Chairman, directors elected for CSIA
A new chairman and three directors have been announced by the Control System Integrators Association.
Stephen M. Goldberg was elected to a three-year term as chairman of the Control System Integrators Association (CSIA). Goldberg succeeds Ed Diehl, who completed his term in April.
There were three new directors elected to the board at the association’s annual executive conference:
- Eduardo Acosta, chief executive officer, Omnicon S.A., Cali, Colombia
- Richard Brueggman, president and chief executive office, Data Science Automation, Pittsburgh, Penn.
- Sam Hoff, president, Patti Engineering, Inc., Auburn Hills, Mich.
Lynda J. Patterson, CAE, FASAE, continues as president. Robert Lowe is the association’s executive director.
Goldberg is director of information technologies at Matrix Technologies, Inc., a Certified CSIA member based near Toledo, Ohio. Among his top goals is to increase recognition of CSIA with end users.
“We want CSIA to be first resource companies turn to when looking for help with system integration challenges,” Goldberg says. “As part of this effort, we hope to build the reputation of the organization and acceptance of the CSIA certification program as the way to optimize the results for any system integration project.”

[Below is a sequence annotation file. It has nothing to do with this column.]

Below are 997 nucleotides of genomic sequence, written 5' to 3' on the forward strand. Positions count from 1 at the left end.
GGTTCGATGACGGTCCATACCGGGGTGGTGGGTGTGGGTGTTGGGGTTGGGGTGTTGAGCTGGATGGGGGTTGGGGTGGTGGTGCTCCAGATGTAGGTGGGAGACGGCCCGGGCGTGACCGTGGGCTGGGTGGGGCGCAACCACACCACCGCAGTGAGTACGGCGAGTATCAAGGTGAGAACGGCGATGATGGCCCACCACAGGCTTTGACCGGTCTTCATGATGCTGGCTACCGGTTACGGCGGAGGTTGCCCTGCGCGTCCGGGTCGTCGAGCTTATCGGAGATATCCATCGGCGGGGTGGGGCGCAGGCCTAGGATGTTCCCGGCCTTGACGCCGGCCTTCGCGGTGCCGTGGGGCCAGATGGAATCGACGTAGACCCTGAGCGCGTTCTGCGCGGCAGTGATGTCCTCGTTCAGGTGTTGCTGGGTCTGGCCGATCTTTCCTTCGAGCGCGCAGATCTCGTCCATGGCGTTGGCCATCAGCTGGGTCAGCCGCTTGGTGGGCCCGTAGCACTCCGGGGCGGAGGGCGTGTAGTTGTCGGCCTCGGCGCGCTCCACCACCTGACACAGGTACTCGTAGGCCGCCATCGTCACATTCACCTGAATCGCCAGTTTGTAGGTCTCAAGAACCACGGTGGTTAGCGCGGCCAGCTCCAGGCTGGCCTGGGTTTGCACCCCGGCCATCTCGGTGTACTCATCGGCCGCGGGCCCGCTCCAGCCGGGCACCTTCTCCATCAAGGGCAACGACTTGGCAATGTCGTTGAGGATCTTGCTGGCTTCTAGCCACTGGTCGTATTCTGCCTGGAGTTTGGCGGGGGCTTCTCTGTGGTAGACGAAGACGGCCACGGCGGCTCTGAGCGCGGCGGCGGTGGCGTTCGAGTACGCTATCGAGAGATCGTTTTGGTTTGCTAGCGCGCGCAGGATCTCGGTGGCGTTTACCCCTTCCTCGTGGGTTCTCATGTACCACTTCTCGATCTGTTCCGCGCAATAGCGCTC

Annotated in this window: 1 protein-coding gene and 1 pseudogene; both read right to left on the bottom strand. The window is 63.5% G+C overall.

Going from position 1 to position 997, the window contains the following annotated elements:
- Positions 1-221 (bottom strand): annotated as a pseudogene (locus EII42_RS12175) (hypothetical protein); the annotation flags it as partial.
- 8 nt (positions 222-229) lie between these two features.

During Diehl’s term, CSIA membership grew by more than 12 percent and increased the association’s presence in the international control systems integration community. Diehl is co-CEO and vice president of engineering and operations at Concept Systems, Inc., a Certified Control System Integrator headquartered in Albany, Ore.
Control System Integrators Association
- Events & Awards
- Magazine Archives
- Oil & Gas Engineering
- Salary Survey
- Digital Reports
Annual Salary Survey
Before the calendar turned, 2016 already had the makings of a pivotal year for manufacturing, and for the world.
There were the big events for the year, including the United States as Partner Country at Hannover Messe in April and the 2016 International Manufacturing Technology Show in Chicago in September. There's also the matter of the U.S. presidential elections in November, which promise to shape policy in manufacturing for years to come.
But the year started with global economic turmoil, as a slowdown in Chinese manufacturing triggered a worldwide stock hiccup that sent values plummeting. The continued plunge in world oil prices has resulted in a slowdown in exploration and, by extension, the manufacture of exploration equipment.
Read more: 2015 Salary Survey